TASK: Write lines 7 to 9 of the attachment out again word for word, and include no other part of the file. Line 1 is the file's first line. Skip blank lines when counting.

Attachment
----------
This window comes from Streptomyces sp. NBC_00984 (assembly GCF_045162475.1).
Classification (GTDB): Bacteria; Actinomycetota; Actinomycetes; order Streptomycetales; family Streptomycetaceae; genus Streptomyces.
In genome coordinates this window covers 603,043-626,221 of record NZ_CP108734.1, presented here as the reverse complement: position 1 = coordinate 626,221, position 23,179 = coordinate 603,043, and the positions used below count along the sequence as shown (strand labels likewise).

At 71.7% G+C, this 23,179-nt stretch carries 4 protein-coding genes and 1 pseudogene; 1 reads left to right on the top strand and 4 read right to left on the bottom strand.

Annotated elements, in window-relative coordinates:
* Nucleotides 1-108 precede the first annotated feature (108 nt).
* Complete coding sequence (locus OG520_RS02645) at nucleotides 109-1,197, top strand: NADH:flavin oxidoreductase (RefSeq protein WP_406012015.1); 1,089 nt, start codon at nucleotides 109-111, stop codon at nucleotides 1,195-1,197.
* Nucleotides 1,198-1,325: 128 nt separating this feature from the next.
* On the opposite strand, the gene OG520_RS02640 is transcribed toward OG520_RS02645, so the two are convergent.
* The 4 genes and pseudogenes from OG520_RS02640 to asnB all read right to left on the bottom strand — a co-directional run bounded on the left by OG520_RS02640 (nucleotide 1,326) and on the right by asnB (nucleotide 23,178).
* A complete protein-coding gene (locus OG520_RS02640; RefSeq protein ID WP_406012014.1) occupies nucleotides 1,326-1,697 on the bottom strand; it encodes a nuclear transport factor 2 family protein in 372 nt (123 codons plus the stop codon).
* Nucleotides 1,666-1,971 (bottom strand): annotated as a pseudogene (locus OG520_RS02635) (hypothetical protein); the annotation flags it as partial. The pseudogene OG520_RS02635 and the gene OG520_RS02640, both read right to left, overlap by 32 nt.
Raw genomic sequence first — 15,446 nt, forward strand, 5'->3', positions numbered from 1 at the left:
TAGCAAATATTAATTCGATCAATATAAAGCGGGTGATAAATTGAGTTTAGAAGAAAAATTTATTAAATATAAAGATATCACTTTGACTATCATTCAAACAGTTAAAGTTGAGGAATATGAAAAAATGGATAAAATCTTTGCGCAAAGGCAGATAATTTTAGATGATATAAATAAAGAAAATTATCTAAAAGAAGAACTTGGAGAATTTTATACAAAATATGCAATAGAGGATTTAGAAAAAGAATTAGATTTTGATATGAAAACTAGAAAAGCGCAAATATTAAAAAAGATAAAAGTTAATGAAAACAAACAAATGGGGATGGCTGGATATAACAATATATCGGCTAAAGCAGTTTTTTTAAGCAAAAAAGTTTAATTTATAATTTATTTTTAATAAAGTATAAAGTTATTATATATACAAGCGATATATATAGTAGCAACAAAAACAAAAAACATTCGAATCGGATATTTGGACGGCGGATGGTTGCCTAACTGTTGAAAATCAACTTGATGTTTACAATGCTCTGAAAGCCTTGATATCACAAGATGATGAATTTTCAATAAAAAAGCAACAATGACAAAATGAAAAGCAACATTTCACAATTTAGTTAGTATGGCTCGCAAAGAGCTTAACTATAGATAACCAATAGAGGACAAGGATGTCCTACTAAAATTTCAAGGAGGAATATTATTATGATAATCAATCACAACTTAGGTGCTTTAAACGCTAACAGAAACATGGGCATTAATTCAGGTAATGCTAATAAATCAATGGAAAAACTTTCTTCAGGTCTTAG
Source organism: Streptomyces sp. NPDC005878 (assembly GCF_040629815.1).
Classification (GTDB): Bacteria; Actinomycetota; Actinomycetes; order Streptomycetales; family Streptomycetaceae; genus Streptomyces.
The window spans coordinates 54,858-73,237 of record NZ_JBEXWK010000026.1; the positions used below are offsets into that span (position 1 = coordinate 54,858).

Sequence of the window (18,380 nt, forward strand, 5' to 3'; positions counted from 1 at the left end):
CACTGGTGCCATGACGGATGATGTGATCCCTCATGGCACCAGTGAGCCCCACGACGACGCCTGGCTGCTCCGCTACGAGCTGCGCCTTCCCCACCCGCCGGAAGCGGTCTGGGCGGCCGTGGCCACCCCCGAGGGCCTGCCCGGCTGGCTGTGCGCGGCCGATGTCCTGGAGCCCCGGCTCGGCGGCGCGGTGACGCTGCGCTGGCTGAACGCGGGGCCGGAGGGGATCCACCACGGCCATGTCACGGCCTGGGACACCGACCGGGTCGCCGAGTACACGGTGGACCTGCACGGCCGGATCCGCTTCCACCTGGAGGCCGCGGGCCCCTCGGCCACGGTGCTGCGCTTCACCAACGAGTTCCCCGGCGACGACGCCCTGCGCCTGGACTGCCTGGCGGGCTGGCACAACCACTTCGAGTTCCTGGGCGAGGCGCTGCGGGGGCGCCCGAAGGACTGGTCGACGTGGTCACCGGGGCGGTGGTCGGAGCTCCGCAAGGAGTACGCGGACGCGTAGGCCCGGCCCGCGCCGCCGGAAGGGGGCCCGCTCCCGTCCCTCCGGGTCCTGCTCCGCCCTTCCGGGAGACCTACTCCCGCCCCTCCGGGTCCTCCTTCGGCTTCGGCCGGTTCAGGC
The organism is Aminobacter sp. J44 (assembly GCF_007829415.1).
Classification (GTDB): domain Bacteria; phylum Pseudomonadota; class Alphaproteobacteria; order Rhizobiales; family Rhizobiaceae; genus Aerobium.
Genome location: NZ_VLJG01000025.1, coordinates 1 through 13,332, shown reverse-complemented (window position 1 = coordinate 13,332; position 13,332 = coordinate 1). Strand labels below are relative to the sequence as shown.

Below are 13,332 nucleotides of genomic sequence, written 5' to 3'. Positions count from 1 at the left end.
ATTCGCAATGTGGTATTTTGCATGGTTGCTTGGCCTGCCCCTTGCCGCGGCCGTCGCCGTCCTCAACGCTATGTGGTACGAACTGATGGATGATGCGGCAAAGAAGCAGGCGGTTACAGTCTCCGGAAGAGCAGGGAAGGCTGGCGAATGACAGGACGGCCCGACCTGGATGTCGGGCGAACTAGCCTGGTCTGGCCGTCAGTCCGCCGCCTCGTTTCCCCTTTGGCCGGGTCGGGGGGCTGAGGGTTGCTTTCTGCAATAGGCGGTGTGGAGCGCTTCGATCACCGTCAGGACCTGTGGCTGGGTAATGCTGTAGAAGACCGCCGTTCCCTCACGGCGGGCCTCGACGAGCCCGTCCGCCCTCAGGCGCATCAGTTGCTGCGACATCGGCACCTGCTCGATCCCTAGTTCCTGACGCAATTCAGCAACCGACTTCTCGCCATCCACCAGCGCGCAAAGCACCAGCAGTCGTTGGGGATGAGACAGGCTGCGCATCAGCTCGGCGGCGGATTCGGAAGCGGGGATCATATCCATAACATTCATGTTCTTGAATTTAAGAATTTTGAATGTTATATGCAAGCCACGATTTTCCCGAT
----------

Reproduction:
* Complete coding sequence (locus OG520_RS02645) at nucleotides 109-1,197, top strand: NADH:flavin oxidoreductase (RefSeq protein WP_406012015.1); 1,089 nt, start codon at nucleotides 109-111, stop codon at nucleotides 1,195-1,197.
* Nucleotides 1,198-1,325: 128 nt separating this feature from the next.
* On the opposite strand, the gene OG520_RS02640 is transcribed toward OG520_RS02645, so the two are convergent.